The Wisconsin Department of Children and Families (DCF) is partnering with the National Quality Improvement Center on Adoption and Guardianship (QIC-AG) to learn more about what Wisconsin families are experiencing after adopting or assuming guardianship and how to better serve these families in Wisconsin.
The Wisconsin Parents Study is a study of about 1,200 divorced families with children throughout the state of Wisconsin and is funded by the Wisconsin Department of Children and Families. Researchers are interested in learning about the daily lives of divorced parents. The main purpose of this study is to gather information that will help us better understand the living arrangements, needs, and circumstances of divorced families.
The Wisconsin Moms Study (WiscMoms) is a study of about 250 mothers of young children in the Milwaukee area. Researchers are interested in a number of topics, among them the household make-up of families in which siblings might have different fathers, the security and availability of food and other necessary resources, and the ways in which young mothers make use of their social network.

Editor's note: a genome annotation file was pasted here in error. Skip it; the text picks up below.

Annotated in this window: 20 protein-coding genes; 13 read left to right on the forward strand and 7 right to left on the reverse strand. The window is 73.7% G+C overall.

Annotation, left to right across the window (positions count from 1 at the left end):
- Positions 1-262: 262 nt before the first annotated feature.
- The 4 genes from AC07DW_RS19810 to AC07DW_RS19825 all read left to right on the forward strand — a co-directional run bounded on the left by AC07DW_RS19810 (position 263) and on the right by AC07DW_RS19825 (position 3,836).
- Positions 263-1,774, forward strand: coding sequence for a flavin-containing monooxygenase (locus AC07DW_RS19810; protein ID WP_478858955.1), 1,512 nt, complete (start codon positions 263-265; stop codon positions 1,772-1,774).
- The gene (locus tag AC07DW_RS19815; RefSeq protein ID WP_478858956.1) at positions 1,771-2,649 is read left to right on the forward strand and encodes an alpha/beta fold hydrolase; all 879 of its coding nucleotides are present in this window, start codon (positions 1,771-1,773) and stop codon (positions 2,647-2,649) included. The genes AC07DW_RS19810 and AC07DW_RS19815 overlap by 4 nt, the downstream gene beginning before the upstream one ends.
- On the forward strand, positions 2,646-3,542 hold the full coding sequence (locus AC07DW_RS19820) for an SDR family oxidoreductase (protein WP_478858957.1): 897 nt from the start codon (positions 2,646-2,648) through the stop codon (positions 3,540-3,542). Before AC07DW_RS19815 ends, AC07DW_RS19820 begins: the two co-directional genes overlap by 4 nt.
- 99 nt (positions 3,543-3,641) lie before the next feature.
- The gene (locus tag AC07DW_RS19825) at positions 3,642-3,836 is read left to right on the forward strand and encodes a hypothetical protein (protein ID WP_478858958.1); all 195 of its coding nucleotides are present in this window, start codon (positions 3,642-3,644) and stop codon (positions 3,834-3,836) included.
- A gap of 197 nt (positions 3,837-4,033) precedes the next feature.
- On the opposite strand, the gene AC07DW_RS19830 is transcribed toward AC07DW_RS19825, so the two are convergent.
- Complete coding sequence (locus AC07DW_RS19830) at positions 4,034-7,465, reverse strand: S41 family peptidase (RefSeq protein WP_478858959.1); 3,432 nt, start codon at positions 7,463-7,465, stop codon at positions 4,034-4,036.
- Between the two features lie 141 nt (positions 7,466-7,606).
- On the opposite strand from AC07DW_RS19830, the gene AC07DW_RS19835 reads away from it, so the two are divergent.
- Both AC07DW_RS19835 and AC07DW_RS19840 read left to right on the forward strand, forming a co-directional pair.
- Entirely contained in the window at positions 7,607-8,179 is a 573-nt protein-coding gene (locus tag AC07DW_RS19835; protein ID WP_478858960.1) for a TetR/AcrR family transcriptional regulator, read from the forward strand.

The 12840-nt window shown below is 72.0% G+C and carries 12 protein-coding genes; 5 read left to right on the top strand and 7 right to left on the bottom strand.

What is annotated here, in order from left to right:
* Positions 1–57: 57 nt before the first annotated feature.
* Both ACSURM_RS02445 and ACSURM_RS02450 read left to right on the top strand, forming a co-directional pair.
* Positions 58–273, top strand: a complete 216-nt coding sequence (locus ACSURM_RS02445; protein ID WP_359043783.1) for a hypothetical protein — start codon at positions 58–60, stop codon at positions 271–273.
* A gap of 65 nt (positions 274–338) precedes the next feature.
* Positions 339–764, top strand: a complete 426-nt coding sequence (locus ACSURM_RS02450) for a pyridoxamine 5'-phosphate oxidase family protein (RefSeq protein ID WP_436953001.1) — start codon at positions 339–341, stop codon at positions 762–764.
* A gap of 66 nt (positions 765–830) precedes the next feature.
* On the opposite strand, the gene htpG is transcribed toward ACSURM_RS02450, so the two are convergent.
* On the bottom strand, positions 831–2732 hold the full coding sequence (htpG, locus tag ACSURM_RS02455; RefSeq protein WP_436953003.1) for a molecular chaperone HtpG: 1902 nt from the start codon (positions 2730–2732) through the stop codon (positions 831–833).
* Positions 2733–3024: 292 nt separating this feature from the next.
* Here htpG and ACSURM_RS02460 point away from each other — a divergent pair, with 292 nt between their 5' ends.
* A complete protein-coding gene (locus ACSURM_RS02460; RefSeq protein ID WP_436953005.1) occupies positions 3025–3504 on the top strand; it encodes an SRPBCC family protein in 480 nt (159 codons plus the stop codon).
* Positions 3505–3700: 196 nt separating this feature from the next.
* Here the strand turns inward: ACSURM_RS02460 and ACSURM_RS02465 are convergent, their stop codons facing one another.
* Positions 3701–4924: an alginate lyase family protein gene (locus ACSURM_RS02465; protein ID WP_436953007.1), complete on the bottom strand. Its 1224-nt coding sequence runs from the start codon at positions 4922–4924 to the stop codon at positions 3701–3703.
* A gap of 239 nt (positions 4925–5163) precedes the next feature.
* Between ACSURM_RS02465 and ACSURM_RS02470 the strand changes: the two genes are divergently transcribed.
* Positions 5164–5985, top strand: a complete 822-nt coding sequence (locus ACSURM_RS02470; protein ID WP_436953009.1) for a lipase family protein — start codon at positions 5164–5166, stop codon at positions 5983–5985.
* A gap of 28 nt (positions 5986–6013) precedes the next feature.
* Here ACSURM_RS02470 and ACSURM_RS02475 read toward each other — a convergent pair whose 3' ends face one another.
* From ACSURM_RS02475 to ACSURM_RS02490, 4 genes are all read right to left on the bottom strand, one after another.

The Wisconsin Families Study is an evaluation of Project GAIN, a program in Milwaukee County funded by the Wisconsin Children’s Trust Fund to assist families in accessing economic resources, reducing financial stressors, and increasing income stability for the children and adults in the home.
The Padua Study is an evaluation of the impact of a Catholic Charities Fort Worth program designed to help struggling families get back on their feet.
The Longitudinal Study of Generations (LSOG) is a study of 328 multi-generational families that seeks to understand how attitudes and beliefs change over the course of life and are shared across generations.
The WLS is a unique, large-scale longitudinal study of adults and their families that covers more than half a century of life. It is a valuable resource for research on aging, life course, inter-generational transfers, relationships, family functioning, long term effects of education and cognitive ability, occupational careers, physical and mental well-being, and morbidity and mortality.
The 1910 and 1920 Puerto Rican Census Project consist of creating a public use samples from the 1910 and 1920 censuses of the population of Puerto Rico.
The comprehensive study of family life in the U.S. will interview a portion of the original sample and their young adult sons and daughters.
This mail survey was designed to screen and recruit potential participants for future research projects regarding alcohol use and and marital functioning.